Expressions used in Everyday Spoken English in Social and Professional contexts


1) make something seem less unpleasant or negative than it really is
  • How to MemorizePopularity HighProfessional HighSocial
    • sugarcoat the truth/fact/opinion
  • Analysis
     This expression, adapted from the process of coating medicine, particularly tablets, with sugar in order to disguise the unpleasant taste and therefore make them easier to swallow, is used to refer to making something bad seem more acceptable, or easier to cope with and accept. Usually this is done through speech, and can often involve lying, or, at the very least, witholding the full truth of something. It is common in both a social and professional context, and shares a similar meaning to the phrases 'whitewash' and 'gloss over.'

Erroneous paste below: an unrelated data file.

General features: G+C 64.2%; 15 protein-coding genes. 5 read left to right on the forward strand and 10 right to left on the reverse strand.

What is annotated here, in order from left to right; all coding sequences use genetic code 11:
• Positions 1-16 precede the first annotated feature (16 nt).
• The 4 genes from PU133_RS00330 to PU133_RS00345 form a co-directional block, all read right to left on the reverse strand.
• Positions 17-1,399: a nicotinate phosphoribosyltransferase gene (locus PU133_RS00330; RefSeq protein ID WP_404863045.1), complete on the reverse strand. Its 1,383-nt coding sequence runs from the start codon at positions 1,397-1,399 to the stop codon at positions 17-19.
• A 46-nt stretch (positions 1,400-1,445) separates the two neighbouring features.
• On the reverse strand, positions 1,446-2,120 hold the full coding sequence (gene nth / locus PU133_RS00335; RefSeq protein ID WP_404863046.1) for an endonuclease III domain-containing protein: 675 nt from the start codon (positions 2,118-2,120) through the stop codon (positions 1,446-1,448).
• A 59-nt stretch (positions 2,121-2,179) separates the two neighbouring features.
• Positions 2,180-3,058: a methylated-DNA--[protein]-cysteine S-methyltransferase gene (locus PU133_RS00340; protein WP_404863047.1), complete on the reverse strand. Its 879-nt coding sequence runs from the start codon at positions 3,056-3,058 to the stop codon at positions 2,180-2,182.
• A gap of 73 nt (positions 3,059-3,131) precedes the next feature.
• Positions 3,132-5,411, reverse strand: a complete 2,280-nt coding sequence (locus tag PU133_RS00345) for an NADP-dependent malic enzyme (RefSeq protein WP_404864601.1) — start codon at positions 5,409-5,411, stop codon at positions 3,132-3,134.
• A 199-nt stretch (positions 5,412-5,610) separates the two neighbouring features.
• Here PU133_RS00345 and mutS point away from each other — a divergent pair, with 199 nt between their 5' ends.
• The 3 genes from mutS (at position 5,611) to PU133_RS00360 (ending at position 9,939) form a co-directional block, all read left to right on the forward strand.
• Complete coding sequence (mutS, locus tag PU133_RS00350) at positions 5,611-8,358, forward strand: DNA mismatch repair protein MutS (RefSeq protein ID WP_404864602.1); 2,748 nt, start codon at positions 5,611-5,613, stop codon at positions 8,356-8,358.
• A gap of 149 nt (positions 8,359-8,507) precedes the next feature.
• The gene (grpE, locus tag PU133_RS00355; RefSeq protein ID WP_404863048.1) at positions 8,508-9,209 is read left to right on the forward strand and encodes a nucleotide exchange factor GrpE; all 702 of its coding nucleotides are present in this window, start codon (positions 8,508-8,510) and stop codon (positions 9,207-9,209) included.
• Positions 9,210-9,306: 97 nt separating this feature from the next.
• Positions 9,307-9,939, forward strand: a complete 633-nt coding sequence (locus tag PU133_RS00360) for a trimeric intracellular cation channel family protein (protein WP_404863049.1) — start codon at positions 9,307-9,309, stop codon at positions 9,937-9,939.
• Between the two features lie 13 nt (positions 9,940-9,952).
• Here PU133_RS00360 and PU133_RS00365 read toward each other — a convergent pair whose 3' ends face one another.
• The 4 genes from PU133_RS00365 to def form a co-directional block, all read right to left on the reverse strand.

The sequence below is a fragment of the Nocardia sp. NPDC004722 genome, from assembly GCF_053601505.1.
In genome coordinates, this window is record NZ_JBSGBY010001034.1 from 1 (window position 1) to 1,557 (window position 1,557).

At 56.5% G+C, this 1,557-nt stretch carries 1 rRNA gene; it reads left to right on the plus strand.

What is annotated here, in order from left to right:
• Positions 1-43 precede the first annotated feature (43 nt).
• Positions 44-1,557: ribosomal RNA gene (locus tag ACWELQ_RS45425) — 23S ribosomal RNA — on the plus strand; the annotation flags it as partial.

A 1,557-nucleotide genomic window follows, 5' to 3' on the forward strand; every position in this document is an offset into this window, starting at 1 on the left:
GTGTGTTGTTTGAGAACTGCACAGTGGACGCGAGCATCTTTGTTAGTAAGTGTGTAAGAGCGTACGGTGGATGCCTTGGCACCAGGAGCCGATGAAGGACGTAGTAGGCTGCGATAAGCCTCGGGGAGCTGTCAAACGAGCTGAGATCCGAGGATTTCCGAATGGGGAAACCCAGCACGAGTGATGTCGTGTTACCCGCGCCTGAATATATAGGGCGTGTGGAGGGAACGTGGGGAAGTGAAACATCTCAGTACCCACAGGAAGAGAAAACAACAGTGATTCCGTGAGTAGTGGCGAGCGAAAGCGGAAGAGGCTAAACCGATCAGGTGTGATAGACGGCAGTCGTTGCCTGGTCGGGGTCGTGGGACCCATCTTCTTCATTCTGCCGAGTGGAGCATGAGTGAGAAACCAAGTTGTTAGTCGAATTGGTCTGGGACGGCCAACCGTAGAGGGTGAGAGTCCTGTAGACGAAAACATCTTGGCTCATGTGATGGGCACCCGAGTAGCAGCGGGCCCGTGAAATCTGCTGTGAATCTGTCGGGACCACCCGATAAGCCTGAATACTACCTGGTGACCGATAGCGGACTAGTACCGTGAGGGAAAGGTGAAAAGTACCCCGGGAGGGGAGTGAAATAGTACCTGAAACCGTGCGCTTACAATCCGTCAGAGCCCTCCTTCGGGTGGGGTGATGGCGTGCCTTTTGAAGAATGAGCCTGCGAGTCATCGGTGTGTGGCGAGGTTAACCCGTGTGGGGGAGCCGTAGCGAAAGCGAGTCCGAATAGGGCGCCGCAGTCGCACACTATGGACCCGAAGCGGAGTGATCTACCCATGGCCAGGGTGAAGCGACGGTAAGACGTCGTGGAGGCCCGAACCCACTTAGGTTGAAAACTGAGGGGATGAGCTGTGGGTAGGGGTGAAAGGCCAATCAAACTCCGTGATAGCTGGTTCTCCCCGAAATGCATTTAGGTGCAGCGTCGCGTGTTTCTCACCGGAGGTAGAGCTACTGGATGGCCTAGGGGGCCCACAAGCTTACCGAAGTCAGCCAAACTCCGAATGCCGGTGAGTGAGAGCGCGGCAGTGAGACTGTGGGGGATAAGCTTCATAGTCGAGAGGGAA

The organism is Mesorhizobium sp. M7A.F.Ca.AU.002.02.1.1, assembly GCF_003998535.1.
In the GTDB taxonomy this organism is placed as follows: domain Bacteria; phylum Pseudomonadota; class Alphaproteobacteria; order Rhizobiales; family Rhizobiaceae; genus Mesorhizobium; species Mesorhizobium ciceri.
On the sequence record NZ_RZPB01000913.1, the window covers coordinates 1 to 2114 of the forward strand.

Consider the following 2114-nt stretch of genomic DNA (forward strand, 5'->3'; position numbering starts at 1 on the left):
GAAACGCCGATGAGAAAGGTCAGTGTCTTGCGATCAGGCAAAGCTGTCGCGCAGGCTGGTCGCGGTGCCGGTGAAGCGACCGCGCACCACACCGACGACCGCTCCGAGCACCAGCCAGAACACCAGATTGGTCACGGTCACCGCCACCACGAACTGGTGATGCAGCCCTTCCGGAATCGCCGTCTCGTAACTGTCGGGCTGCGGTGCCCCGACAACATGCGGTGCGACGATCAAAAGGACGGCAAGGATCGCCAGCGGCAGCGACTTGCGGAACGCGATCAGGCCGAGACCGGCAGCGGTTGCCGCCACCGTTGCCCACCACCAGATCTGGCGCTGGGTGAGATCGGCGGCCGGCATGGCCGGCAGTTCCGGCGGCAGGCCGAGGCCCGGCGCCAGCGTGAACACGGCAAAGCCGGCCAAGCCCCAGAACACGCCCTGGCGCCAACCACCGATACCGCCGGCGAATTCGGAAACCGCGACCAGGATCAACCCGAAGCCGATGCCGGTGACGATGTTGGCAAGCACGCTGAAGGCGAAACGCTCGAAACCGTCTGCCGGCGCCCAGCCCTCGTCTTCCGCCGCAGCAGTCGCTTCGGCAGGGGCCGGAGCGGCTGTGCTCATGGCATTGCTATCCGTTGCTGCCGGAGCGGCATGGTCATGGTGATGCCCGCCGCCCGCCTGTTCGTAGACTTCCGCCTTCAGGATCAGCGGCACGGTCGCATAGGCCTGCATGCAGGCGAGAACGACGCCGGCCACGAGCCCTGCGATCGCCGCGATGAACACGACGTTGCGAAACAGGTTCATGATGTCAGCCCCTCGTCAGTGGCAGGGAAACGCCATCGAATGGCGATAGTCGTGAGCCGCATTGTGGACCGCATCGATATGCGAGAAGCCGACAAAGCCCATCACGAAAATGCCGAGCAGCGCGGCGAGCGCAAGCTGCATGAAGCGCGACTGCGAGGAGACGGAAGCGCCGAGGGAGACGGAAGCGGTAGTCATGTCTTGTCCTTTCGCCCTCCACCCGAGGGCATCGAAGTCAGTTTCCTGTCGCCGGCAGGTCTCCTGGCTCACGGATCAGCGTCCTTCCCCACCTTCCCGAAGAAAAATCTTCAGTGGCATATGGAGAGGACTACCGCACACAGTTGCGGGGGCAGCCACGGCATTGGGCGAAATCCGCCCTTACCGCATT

• Social Examples (Basic)
    1. There's no point sugarcoating it; just tell me what you really think!
    2. I sugarcoated the truth about what happened to Harry's car in order to make myself look less guilty.
  • Professional Examples (Basic)
    1. Let's not sugarcoat the fact that sales have been down these past few months. We need to identify the problem and tackle it head on. 
  • Further Suggestions
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